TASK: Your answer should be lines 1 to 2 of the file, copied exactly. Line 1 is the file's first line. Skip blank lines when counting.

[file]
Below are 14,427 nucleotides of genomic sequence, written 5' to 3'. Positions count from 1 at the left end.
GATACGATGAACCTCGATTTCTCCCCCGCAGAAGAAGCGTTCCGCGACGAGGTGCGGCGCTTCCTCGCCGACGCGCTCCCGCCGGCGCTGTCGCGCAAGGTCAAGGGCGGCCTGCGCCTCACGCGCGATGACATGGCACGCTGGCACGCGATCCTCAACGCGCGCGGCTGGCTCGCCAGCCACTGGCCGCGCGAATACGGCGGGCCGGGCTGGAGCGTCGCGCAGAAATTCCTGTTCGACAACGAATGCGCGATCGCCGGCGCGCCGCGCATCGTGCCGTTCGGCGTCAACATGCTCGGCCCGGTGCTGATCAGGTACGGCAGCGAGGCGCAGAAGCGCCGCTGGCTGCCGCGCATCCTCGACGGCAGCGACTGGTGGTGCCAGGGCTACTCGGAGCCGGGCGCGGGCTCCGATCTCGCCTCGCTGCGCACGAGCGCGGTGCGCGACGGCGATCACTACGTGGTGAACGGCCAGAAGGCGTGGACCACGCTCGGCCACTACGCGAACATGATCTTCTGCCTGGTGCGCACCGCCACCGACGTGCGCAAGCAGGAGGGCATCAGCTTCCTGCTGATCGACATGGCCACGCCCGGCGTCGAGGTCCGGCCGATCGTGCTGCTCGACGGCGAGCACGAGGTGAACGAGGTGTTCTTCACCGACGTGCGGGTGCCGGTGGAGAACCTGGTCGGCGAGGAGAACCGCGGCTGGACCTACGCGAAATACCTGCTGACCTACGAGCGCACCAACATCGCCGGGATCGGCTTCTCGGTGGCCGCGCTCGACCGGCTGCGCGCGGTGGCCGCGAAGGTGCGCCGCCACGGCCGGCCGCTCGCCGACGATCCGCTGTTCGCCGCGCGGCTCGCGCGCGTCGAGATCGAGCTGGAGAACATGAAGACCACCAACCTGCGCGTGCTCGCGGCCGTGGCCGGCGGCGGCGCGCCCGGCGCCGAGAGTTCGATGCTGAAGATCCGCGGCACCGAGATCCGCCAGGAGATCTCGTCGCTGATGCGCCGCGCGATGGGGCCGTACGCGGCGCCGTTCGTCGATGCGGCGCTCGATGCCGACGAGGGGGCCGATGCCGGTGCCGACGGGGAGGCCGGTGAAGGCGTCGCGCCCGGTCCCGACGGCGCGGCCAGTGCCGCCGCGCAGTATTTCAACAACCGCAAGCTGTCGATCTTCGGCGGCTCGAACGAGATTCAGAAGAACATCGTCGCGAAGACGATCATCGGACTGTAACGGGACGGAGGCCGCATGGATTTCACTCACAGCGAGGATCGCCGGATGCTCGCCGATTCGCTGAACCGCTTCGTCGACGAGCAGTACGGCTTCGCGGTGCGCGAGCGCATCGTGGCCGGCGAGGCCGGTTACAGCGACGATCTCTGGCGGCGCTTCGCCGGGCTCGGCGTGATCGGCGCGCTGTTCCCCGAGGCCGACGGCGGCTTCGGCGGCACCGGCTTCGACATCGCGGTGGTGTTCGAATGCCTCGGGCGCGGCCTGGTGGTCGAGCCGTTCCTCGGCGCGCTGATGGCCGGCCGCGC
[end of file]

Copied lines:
Below are 14,427 nucleotides of genomic sequence, written 5' to 3'. Positions count from 1 at the left end.
GATACGATGAACCTCGATTTCTCCCCCGCAGAAGAAGCGTTCCGCGACGAGGTGCGGCGCTTCCTCGCCGACGCGCTCCCGCCGGCGCTGTCGCGCAAGGTCAAGGGCGGCCTGCGCCTCACGCGCGATGACATGGCACGCTGGCACGCGATCCTCAACGCGCGCGGCTGGCTCGCCAGCCACTGGCCGCGCGAATACGGCGGGCCGGGCTGGAGCGTCGCGCAGAAATTCCTGTTCGACAACGAATGCGCGATCGCCGGCGCGCCGCGCATCGTGCCGTTCGGCGTCAACATGCTCGGCCCGGTGCTGATCAGGTACGGCAGCGAGGCGCAGAAGCGCCGCTGGCTGCCGCGCATCCTCGACGGCAGCGACTGGTGGTGCCAGGGCTACTCGGAGCCGGGCGCGGGCTCCGATCTCGCCTCGCTGCGCACGAGCGCGGTGCGCGACGGCGATCACTACGTGGTGAACGGCCAGAAGGCGTGGACCACGCTCGGCCACTACGCGAACATGATCTTCTGCCTGGTGCGCACCGCCACCGACGTGCGCAAGCAGGAGGGCATCAGCTTCCTGCTGATCGACATGGCCACGCCCGGCGTCGAGGTCCGGCCGATCGTGCTGCTCGACGGCGAGCACGAGGTGAACGAGGTGTTCTTCACCGACGTGCGGGTGCCGGTGGAGAACCTGGTCGGCGAGGAGAACCGCGGCTGGACCTACGCGAAATACCTGCTGACCTACGAGCGCACCAACATCGCCGGGATCGGCTTCTCGGTGGCCGCGCTCGACCGGCTGCGCGCGGTGGCCGCGAAGGTGCGCCGCCACGGCCGGCCGCTCGCCGACGATCCGCTGTTCGCCGCGCGGCTCGCGCGCGTCGAGATCGAGCTGGAGAACATGAAGACCACCAACCTGCGCGTGCTCGCGGCCGTGGCCGGCGGCGGCGCGCCCGGCGCCGAGAGTTCGATGCTGAAGATCCGCGGCACCGAGATCCGCCAGGAGATCTCGTCGCTGATGCGCCGCGCGATGGGGCCGTACGCGGCGCCGTTCGTCGATGCGGCGCTCGATGCCGACGAGGGGGCCGATGCCGGTGCCGACGGGGAGGCCGGTGAAGGCGTCGCGCCCGGTCCCGACGGCGCGGCCAGTGCCGCCGCGCAGTATTTCAACAACCGCAAGCTGTCGATCTTCGGCGGCTCGAACGAGATTCAGAAGAACATCGTCGCGAAGACGATCATCGGACTGTAACGGGACGGAGGCCGCATGGATTTCACTCACAGCGAGGATCGCCGGATGCTCGCCGATTCGCTGAACCGCTTCGTCGACGAGCAGTACGGCTTCGCGGTGCGCGAGCGCATCGTGGCCGGCGAGGCCGGTTACAGCGACGATCTCTGGCGGCGCTTCGCCGGGCTCGGCGTGATCGGCGCGCTGTTCCCCGAGGCCGACGGCGGCTTCGGCGGCACCGGCTTCGACATCGCGGTGGTGTTCGAATGCCTCGGGCGCGGCCTGGTGGTCGAGCCGTTCCTCGGCGCGCTGATGGCCGGCCGCGC